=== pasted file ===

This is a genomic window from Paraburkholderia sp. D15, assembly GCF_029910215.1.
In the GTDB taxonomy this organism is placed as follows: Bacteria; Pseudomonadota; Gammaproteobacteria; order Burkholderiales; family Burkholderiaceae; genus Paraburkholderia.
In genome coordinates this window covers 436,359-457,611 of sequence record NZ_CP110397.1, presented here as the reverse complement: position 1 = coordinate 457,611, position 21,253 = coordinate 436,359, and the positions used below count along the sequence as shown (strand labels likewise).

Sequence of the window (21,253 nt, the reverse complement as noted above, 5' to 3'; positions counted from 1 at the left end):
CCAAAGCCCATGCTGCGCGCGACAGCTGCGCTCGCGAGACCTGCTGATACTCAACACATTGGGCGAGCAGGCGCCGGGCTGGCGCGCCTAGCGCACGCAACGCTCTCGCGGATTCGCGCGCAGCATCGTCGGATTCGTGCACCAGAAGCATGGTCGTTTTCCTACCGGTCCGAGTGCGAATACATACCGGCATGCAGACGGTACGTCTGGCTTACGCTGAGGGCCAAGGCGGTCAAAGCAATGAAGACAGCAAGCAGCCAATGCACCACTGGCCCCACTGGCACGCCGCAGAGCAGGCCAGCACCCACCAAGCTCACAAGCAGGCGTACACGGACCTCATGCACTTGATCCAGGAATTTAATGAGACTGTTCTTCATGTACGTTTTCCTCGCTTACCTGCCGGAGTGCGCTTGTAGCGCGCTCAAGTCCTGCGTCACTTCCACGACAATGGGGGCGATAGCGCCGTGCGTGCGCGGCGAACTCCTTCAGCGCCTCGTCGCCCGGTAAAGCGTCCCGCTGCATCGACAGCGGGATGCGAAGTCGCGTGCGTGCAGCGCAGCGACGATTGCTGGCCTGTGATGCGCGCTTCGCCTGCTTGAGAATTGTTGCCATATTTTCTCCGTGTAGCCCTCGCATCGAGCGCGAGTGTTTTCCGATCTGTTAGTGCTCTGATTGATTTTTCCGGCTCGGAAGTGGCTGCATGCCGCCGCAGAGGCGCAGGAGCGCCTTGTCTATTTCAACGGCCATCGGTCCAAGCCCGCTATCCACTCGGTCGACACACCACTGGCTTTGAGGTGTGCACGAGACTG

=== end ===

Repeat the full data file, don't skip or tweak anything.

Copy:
This is a genomic window from Paraburkholderia sp. D15, assembly GCF_029910215.1.
In the GTDB taxonomy this organism is placed as follows: Bacteria; Pseudomonadota; Gammaproteobacteria; order Burkholderiales; family Burkholderiaceae; genus Paraburkholderia.
In genome coordinates this window covers 436,359-457,611 of sequence record NZ_CP110397.1, presented here as the reverse complement: position 1 = coordinate 457,611, position 21,253 = coordinate 436,359, and the positions used below count along the sequence as shown (strand labels likewise).

Sequence of the window (21,253 nt, the reverse complement as noted above, 5' to 3'; positions counted from 1 at the left end):
CCAAAGCCCATGCTGCGCGCGACAGCTGCGCTCGCGAGACCTGCTGATACTCAACACATTGGGCGAGCAGGCGCCGGGCTGGCGCGCCTAGCGCACGCAACGCTCTCGCGGATTCGCGCGCAGCATCGTCGGATTCGTGCACCAGAAGCATGGTCGTTTTCCTACCGGTCCGAGTGCGAATACATACCGGCATGCAGACGGTACGTCTGGCTTACGCTGAGGGCCAAGGCGGTCAAAGCAATGAAGACAGCAAGCAGCCAATGCACCACTGGCCCCACTGGCACGCCGCAGAGCAGGCCAGCACCCACCAAGCTCACAAGCAGGCGTACACGGACCTCATGCACTTGATCCAGGAATTTAATGAGACTGTTCTTCATGTACGTTTTCCTCGCTTACCTGCCGGAGTGCGCTTGTAGCGCGCTCAAGTCCTGCGTCACTTCCACGACAATGGGGGCGATAGCGCCGTGCGTGCGCGGCGAACTCCTTCAGCGCCTCGTCGCCCGGTAAAGCGTCCCGCTGCATCGACAGCGGGATGCGAAGTCGCGTGCGTGCAGCGCAGCGACGATTGCTGGCCTGTGATGCGCGCTTCGCCTGCTTGAGAATTGTTGCCATATTTTCTCCGTGTAGCCCTCGCATCGAGCGCGAGTGTTTTCCGATCTGTTAGTGCTCTGATTGATTTTTCCGGCTCGGAAGTGGCTGCATGCCGCCGCAGAGGCGCAGGAGCGCCTTGTCTATTTCAACGGCCATCGGTCCAAGCCCGCTATCCACTCGGTCGACACACCACTGGCTTTGAGGTGTGCACGAGACTG